The Future School?
The education system is currently at the mercy of economists and a muti-national profit shareholder driven global society. Their predicted future is for the benefit of a few, enabling the creation of a two tiered society; where individuals are disenfranchised from decision making – from power. Their future is the creation of a new global monarchy and the recreation of surfism through debt and the imposition of a global human disposable resource. This one future has been enabled by technological change, where the initial digital land grab provided opportunity for this few through marketing and exploitation of individuals drive and desire, and the access to creative and virtual credit tools, to plunge society into an ever increasing need for the superficial. These enriched few have had their futures enabled through the control of the press and the deceit of the celebrity. Huxley’s brave new world used Soma as the drug of control, today our Soma is our addiction to celebrity and consumerism. The few will squander any resource to achieve their aim, creating walled havens of peace and tranquillity, plundering the human resource, feasting on their version of Solent Green.
This one future may seem a grim and depressing one, but as increasing global competition for a quality of life increases, there is a real possibility that it could appear before we have educated society to either engage and exploit this, or to challenge and change.
Thus as educators how do we enable two things to happen?
- How do we enable the learner to participate and benefit from this future model; to survive and prosper?
- How do we enable the learner to challenge this future; provide the opportunity for change?
From these questions arises a fundamental issue – what type of person/society are we becoming with the advent of the socio-technological future and how the school environment can adapt to enable all learners to participate. We need to ask who are the learners and educators, how can we enable society to live together, build and contribute to fairness in justice, to find out what we need to know and how to participate and create.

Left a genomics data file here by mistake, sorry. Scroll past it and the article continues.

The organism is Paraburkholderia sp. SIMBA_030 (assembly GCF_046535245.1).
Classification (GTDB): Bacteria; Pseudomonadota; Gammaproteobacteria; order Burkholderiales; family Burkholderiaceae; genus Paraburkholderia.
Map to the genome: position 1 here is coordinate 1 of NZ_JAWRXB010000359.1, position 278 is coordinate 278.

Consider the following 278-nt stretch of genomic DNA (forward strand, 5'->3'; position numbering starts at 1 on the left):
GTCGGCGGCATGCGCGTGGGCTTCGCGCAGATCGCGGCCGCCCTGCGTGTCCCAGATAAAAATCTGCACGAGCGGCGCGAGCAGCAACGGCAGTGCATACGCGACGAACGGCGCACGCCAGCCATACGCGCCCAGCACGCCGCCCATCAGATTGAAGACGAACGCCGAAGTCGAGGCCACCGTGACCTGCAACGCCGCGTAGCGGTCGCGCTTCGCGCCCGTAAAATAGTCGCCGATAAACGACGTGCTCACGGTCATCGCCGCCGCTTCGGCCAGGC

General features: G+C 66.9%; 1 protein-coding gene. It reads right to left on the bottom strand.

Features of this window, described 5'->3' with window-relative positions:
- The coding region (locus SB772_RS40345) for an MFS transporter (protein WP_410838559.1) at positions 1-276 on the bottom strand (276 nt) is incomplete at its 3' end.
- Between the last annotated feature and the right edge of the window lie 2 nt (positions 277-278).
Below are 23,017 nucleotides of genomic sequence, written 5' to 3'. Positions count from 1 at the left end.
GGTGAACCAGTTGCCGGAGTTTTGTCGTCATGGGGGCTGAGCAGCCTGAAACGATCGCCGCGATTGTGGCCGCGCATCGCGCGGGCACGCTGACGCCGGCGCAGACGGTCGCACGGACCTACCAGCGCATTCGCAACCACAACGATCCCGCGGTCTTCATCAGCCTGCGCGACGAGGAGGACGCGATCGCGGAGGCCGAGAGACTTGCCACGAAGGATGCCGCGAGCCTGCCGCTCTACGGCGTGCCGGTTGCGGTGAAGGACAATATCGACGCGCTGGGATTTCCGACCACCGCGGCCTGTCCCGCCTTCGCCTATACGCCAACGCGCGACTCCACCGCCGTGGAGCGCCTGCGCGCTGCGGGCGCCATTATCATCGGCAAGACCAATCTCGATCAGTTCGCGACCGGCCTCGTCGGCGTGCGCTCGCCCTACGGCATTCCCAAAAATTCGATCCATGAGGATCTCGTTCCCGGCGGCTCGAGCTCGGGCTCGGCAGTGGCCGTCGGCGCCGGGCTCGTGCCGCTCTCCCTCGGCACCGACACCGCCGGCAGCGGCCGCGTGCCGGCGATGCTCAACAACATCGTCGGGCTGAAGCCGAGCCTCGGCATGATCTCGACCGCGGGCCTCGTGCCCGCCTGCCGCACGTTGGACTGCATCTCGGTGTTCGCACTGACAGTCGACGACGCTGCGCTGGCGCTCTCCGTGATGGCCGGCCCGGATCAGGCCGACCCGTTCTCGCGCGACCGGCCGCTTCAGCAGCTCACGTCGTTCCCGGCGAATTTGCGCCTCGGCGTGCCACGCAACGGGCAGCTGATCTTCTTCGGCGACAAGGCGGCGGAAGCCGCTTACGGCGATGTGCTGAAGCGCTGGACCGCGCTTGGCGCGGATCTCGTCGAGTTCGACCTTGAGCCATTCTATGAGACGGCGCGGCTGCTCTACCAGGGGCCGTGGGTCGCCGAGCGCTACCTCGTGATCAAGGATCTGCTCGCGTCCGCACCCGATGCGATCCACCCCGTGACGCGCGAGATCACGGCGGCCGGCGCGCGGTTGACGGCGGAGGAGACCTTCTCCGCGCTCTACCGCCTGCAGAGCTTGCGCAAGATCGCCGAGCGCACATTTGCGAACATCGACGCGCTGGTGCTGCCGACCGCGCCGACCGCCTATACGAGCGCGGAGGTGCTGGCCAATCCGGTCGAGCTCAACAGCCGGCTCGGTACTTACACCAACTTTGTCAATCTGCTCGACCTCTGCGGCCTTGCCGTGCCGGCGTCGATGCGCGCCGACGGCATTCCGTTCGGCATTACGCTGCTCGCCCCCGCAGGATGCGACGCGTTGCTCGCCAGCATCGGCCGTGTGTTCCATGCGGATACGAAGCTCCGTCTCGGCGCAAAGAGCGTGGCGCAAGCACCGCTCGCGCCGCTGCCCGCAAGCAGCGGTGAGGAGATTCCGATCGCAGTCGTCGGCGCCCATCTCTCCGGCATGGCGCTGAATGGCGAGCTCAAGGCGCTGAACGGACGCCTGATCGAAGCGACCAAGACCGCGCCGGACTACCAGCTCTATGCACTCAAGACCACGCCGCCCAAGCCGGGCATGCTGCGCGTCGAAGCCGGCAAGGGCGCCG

The future person is one moved from an autonomous model to one that is monitored, controlled, marketed; an economic resource. But has the power and access to knowledge and networks to challenge and change. Has the opportunity and skill to assess information and make an informed individual choice of where to engage, to participate and prosper.
Thus the question for our schools is how are they adapting their model of delivery to cope with this new individual?
The current school model provides the opportunity for access to a very limited range of knowledge, an opportunity to test themselves against the barriers to professions put in place by interested parties and an opportunity to fail in a variety of different, creative and de-motivating ways. Yet there is an opinion that the education sector has not undergone change and that a time traveller from the past would recognise the school of today. But education has changed; it has change from the perspective of imposition and control of learning to a comsumeristic leaner empowered choice, driven by techno-enabled opportunities . It is the school where the change has faltered, with a compliance league table driven nature where there is real conflict between survival and every child matters.